How to Use Netstat Commands
Netstat is a utility that you can use to display your computer's connections to the Internet. It's a useful tool for monitoring connections and diagnosing problems. You can tweak netstat commands by adding arguments at the end of the command. Since netstat is run from a command prompt, it doesn't require you to install special software.
Close all open programs on your computer. Click the start button. Click "Run." Type the word "cmd" in the run box. This will display a command prompt.
Type in "netstat" at the command prompt, followed by the argument that you want to use. For a list of all netstat arguments, type "netstat /?."
Use "netstat -a" to get a list of all open network and Internet connections. To see IP addresses rather than names, use the "-an" argument.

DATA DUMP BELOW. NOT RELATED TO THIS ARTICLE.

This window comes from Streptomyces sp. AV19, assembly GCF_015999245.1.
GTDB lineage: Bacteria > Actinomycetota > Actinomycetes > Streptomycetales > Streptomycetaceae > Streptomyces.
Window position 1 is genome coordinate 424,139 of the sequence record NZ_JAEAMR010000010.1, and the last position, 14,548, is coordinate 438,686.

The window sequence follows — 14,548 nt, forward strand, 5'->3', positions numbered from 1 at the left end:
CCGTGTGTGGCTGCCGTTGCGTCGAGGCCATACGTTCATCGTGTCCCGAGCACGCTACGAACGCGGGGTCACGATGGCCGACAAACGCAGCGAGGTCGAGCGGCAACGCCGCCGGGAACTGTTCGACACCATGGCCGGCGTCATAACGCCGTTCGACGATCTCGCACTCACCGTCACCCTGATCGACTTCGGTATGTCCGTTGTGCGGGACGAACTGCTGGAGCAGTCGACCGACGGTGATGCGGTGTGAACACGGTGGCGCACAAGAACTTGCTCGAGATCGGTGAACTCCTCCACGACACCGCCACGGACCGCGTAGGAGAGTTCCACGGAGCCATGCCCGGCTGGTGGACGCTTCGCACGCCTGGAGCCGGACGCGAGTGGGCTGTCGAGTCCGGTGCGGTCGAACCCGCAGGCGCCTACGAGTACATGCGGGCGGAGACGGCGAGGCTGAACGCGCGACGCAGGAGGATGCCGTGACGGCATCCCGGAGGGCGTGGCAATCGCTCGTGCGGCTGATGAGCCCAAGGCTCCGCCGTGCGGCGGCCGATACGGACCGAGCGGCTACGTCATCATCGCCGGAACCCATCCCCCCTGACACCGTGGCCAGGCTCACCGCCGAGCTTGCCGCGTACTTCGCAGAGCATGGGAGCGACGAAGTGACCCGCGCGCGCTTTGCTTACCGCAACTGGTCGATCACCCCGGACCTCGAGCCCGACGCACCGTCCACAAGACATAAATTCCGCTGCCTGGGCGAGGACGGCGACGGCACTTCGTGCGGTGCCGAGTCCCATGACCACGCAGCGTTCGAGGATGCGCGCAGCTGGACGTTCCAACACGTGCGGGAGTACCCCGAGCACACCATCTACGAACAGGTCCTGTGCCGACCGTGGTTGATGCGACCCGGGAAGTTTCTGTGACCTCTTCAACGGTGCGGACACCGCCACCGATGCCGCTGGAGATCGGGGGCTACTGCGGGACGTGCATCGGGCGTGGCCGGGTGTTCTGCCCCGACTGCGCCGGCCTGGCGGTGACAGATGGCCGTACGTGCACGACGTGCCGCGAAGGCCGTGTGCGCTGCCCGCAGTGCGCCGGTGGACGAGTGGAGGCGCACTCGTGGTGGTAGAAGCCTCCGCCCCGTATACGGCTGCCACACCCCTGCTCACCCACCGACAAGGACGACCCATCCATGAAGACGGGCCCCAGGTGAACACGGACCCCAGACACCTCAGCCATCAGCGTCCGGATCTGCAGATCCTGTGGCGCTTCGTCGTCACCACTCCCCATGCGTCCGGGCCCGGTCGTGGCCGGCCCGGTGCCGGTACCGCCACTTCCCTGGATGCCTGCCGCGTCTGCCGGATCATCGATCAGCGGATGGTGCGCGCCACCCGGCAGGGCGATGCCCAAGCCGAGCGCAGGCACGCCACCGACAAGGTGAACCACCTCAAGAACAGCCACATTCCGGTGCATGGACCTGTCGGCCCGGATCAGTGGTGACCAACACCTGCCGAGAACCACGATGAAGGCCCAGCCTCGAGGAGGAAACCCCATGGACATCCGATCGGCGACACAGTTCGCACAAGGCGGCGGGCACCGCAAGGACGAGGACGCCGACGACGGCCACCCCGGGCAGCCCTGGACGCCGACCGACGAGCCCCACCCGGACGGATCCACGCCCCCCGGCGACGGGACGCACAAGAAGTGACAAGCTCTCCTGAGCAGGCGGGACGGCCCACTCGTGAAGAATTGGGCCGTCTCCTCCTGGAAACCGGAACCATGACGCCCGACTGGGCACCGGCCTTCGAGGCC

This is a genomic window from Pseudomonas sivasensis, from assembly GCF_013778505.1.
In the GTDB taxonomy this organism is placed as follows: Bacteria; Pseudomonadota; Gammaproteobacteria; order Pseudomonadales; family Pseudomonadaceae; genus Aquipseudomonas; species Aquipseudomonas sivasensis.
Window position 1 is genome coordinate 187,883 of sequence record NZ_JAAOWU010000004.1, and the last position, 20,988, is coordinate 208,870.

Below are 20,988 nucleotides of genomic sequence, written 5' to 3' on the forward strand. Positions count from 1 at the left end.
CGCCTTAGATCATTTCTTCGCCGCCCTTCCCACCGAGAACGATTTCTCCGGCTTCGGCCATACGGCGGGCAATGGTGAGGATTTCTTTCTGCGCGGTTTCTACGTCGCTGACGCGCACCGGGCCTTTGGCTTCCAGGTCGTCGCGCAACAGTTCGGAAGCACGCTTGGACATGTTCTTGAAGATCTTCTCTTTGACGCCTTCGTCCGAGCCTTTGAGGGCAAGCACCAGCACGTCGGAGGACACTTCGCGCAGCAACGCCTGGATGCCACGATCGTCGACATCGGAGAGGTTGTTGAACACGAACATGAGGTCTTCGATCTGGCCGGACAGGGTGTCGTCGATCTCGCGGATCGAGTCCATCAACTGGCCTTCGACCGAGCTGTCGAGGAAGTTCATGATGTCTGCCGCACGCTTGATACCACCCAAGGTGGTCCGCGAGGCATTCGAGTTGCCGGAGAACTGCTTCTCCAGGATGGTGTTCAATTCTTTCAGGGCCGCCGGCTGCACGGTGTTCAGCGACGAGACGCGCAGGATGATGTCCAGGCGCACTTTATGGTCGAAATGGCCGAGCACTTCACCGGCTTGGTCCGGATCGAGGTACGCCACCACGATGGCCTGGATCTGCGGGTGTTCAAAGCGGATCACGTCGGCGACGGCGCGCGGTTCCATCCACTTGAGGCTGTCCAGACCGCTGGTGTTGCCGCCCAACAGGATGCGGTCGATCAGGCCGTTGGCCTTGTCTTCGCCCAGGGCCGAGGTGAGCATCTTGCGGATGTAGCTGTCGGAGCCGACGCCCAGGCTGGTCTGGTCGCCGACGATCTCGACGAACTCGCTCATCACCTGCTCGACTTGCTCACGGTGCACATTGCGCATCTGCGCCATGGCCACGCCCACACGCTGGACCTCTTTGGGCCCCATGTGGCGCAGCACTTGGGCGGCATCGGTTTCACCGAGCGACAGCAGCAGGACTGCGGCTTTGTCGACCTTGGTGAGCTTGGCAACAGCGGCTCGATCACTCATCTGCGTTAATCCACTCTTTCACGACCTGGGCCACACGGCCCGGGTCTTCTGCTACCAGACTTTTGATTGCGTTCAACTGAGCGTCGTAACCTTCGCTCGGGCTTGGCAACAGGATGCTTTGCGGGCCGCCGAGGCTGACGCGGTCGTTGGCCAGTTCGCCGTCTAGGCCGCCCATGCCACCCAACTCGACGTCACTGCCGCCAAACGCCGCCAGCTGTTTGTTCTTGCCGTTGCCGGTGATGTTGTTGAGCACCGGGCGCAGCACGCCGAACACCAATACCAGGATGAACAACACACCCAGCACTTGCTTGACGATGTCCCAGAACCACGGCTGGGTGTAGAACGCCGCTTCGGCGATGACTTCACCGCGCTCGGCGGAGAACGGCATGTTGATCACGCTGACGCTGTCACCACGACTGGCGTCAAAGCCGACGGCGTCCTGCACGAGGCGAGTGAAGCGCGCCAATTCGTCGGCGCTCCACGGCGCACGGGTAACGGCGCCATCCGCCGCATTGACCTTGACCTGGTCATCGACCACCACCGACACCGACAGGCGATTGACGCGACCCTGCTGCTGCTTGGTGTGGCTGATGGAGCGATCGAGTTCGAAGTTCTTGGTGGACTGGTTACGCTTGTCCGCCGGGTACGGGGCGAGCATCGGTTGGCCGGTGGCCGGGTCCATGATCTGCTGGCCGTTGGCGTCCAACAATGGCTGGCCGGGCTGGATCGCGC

Specify which type of protocols are in use. Type "netstat -p TCP" to show only TCP connections. Type "netstat -p UDP" to show UDP traffic.
Enter "netstat interval 10" to have netstat information displayed every 10 seconds. Replace the 10 with any number you want to use. To stop, press "ctrl" and "c" at the same time.
Create a file by typing ">" followed by the file location and name of the text file after your netstat command. For example, "netstat -a >c:\log.txt" will create a file called log.txt on the C drive. The file will contain the netstat results. Open the file with Windows notepad.
Check out active routes by typing "netstat -r." This displays your routing tables, including destination address, net mask and gateway.